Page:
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Love is an unceremonious thing

March 16, 2011 24 comments

Life’s Little Ironies by Thomas Hardy (218 pages)

I wanted to discover Thomas Hardy and I chose to read Life’s Little Ironies because of the title. This reading is part of my list for Sarah’s Not a Rat’s Chance in Hell’s Challenge and is my choice for the “Investigate a canonical writer hitherto most shamefully overlooked” category. Unsurprisingly, reading Hardy in English was difficult for me. It’s a high level of language for the narration and characters speak a local dialect. It required a lot of concentration but I wasn’t that lost, being French probably helped a little.

The short-stories included in Life’s Little Ironies were written from 1888 to 1893 (check) and Hardy put his last hand on this short-story collection in 1912. He chose the tales he would gather and also determined the sequence. I know these tales have been dissected by armies of students and teachers in literature. What I’m going to write is based on nothing else than my perception of this work.

French literature is in the background. As pointed out in the foreword, An Imaginative Woman has something about Emma Bovary. Ella (Emma?) is married to an unsuitable husband and is carried away by her imagination. (“An impressionable palpitating creature Ella was”). A Tragedy of Two Ambitions made me think of Le Rouge et le Noir, because of the two young peasants not rich enough to go to university and using the church to make a career, losing their soul in the dark pool of their ambition. Thomas Hardy also refers to the symbolists, a current in French literature. I’m not familiar enough with short-stories written by Maupassant to find similarities.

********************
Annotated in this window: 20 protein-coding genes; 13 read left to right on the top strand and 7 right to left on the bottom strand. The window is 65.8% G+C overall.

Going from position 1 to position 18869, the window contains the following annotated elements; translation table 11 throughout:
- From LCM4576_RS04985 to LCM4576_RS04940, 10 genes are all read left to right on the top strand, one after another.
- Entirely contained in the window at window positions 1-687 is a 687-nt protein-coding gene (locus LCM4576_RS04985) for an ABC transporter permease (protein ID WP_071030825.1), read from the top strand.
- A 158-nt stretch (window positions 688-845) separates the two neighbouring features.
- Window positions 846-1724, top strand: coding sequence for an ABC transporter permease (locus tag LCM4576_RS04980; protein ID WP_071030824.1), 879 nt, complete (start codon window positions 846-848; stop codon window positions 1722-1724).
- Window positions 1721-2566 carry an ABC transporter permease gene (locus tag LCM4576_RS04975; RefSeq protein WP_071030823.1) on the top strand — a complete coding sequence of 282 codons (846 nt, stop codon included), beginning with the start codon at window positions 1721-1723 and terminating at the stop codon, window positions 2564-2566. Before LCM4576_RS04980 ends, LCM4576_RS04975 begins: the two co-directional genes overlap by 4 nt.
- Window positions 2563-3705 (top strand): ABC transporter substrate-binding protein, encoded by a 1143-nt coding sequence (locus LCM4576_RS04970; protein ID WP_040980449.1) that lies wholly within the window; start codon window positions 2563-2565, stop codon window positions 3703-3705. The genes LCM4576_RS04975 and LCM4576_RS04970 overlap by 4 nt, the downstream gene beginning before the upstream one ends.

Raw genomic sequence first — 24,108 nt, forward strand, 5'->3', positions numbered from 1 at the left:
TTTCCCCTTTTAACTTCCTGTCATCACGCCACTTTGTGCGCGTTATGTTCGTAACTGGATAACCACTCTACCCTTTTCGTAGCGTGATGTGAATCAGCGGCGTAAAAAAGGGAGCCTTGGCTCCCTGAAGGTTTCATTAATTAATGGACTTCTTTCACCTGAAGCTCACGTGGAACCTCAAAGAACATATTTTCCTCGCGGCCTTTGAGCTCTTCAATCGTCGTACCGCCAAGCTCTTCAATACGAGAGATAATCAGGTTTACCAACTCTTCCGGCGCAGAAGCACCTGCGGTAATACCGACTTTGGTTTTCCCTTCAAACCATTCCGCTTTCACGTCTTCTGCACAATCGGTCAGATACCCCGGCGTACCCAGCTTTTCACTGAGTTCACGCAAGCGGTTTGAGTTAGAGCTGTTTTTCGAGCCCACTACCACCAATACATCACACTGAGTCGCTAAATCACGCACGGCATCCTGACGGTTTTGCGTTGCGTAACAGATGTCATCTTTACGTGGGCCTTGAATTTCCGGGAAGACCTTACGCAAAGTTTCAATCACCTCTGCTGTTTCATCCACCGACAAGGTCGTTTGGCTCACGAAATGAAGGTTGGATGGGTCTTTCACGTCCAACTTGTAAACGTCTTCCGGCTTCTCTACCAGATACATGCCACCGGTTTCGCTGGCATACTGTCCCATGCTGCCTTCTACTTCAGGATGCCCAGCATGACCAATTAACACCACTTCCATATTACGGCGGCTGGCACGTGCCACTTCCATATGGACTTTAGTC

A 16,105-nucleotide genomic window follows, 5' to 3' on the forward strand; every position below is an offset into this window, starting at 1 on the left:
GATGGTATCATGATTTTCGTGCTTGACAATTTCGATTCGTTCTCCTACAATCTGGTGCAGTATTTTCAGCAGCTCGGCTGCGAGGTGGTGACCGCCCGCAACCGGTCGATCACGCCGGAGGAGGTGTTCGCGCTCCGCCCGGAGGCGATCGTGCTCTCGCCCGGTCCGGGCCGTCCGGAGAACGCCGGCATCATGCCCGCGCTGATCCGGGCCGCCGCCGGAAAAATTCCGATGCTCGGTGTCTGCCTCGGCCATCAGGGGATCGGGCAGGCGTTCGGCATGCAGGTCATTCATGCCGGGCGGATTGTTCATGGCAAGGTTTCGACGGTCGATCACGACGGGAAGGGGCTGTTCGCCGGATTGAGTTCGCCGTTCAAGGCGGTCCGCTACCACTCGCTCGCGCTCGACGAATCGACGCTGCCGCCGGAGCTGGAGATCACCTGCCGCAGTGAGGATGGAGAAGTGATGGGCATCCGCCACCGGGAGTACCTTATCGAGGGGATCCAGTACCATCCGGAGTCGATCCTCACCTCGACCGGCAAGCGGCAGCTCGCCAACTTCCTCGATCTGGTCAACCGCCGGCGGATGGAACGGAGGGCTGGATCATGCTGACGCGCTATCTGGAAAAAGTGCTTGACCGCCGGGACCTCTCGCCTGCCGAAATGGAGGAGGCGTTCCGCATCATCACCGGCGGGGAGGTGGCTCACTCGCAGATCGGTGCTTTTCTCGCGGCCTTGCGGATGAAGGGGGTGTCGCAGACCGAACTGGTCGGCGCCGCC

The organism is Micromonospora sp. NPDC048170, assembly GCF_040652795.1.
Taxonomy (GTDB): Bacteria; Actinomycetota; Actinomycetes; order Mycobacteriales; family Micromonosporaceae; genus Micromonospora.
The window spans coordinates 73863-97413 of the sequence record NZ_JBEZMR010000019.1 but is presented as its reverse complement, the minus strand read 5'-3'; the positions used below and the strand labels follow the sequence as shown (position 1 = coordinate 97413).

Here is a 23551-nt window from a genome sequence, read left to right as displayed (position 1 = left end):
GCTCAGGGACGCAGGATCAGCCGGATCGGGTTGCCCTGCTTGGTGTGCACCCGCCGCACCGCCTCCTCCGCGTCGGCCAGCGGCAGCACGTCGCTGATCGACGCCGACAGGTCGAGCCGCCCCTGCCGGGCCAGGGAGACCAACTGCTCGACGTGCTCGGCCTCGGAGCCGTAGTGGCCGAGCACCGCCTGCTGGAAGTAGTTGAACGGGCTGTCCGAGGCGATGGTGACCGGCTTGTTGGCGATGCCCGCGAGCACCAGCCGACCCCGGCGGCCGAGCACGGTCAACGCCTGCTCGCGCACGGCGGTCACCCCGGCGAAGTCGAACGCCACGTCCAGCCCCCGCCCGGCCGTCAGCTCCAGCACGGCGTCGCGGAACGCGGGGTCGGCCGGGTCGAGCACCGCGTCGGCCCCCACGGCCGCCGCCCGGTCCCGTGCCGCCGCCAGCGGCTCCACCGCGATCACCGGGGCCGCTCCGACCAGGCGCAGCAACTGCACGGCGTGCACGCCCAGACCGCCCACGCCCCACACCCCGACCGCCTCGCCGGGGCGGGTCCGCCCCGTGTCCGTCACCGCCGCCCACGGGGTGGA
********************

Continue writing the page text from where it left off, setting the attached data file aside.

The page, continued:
In Life’s Little Ironies, all the tales have the same setting (Wessex villages and London) but the landscapes aren’t thoroughly described, just briefly painted to give the reader a quick image of the scenery or of the neighbourhood. Similar themes cross-over the stories: love, marriage, lust, ambition, greed, jealousy, selfishness.

Thomas Hardy doesn’t seem to have a definitive opinion about marriage. Love, lust and reason are equally bad motives to marry someone. He shows how a marriage can be miserable when the spouses have ill-matched tempers.

Marchmill considered his wife’s likes and inclinations somewhat silly; she considered his sordid and material.

Love is a boisterous child whose consequences are unplanned for:

They gazed at each other with smiles, and with that unmistakable expression which means so little at the moment, yet so often leads to passion, heart-ache, union, disunion, devotion, overpopulation, drudgery, discontent, resignation, despair.

Several tales depicts the power of imagination over sense and reason and the power of words. Poetry can give birth to tender feelings. Love can be fostered by well-crafted love letters or in the contrary or extinguished by poor “pen-and-ink work”.